Lorenzo Vitturi's project Dalston Anatomy examines the
environment of East London's Ridley Road Market through a series of
portraits and still life photographs. Vibrant and energetic,
the distinctive nature of the place is depicted through the faces
of local characters, urban setting and debris from the market.
Inhabiting the intersection between the sculptural and the
photographic, Vitturi's work is often playful in its informal
spanning of mediums. Thinking of himself as 'a visionary
anatomist' he imagines the market, its people and produce as a body
to be dissected using the camera with his studio as a laboratory.
Strange ephemera and objects are reassembled and layered to create
alternative totems, a colourful series of new anatomies unique to
Vitturi's visionary realm.
The alien forms created in the studio are organic and temporary,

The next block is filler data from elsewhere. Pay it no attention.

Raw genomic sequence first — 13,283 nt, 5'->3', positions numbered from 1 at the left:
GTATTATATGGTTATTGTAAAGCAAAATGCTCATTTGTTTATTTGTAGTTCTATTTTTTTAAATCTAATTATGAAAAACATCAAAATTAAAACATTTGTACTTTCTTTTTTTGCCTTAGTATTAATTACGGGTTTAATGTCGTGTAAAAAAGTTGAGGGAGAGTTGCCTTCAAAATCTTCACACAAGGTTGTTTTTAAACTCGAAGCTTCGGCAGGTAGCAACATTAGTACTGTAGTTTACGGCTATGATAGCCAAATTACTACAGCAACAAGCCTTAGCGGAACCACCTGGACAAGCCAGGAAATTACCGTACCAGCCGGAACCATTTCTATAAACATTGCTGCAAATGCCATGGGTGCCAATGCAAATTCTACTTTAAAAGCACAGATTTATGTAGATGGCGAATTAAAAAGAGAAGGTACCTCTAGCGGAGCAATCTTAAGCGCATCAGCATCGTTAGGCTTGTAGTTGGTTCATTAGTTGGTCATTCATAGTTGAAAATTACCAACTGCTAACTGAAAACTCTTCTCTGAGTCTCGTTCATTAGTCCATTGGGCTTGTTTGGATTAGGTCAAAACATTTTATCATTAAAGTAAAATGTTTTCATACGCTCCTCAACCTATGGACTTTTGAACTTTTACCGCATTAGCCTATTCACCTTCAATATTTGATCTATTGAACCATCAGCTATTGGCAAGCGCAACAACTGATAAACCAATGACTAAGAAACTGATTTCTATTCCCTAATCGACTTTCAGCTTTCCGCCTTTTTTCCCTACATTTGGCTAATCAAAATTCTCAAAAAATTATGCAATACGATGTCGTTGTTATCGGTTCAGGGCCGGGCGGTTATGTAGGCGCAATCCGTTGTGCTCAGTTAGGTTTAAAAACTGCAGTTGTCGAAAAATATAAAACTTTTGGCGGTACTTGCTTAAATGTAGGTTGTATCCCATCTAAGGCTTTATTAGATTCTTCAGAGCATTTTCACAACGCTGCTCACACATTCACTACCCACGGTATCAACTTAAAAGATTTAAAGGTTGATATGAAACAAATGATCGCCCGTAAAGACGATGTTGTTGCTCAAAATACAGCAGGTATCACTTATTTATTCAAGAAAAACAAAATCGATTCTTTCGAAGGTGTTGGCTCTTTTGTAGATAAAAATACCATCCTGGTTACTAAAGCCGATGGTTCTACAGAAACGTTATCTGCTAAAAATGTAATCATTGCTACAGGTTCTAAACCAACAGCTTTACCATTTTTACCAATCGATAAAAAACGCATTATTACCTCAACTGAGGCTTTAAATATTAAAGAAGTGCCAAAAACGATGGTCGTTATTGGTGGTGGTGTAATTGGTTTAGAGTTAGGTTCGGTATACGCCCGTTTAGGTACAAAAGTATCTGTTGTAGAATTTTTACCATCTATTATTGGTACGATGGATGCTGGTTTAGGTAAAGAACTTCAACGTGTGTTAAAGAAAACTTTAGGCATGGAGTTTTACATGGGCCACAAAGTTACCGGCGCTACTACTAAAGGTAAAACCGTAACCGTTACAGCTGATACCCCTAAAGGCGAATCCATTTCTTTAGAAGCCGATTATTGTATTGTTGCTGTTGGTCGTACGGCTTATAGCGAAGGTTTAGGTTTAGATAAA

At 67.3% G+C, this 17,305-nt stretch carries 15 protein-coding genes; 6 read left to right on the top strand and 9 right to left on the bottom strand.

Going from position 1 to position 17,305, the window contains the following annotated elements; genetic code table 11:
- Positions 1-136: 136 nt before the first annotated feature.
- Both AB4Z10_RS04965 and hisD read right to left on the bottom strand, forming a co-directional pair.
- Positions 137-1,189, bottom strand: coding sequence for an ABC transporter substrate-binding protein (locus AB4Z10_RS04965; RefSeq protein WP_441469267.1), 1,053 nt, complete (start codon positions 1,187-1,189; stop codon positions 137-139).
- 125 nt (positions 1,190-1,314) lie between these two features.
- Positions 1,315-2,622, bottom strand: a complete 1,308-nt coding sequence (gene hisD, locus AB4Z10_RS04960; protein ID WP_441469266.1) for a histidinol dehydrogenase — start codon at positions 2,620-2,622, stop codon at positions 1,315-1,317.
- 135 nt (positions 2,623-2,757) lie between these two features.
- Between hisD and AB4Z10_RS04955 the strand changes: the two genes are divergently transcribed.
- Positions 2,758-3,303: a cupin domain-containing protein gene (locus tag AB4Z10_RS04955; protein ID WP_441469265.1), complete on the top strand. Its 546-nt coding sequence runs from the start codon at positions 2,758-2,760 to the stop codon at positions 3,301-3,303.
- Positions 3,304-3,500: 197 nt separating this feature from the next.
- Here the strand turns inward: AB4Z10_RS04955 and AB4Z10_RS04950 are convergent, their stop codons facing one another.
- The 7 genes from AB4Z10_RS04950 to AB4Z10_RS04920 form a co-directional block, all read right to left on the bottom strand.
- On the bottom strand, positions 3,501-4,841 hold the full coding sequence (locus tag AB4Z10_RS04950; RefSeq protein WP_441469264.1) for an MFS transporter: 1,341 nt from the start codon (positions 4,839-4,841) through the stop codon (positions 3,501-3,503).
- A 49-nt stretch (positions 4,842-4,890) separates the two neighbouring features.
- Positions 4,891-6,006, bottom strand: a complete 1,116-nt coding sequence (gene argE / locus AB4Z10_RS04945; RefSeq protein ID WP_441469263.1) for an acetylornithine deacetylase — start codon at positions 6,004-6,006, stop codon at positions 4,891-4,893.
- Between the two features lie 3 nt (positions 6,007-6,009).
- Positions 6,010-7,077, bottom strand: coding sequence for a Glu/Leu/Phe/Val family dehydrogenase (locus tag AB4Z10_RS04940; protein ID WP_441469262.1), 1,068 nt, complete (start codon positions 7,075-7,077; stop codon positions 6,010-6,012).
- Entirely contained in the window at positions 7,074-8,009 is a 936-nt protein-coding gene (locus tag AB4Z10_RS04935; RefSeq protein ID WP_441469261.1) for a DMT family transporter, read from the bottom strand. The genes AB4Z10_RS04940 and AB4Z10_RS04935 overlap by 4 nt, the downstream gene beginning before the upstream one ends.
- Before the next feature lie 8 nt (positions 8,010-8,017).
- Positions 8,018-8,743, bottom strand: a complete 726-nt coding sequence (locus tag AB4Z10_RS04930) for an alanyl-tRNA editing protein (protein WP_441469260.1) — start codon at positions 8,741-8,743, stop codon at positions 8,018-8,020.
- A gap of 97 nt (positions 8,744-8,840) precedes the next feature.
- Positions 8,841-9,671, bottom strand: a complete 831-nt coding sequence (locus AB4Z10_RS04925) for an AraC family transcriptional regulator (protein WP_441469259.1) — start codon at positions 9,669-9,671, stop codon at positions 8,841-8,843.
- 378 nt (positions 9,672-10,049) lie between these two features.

carefully compiled structures of found fish heads, hair pieces,
giant snails and coconuts coloured by pigments and wrapped in
thread. These makeshift sculptures mimic the temporal nature
of the market and the objects themselves, existing often only to be
photographed or in the process of being disassembled or rotting.
Dalston Anatomy is a unique portrayal of a soon to be
extinct way of life. As a local resident of the area around
Ridley Road Market, Vitturi felt compelled to capture its
distinctive spirit and range of social and ethnic influences in
anticipation of the ever advancing threat of gentrification.
Multi-coloured and precariously balanced, the sculptures in his
photographs stand as metaphors for the harmoniously clashing
diversity of nationalities and cultures brought together in the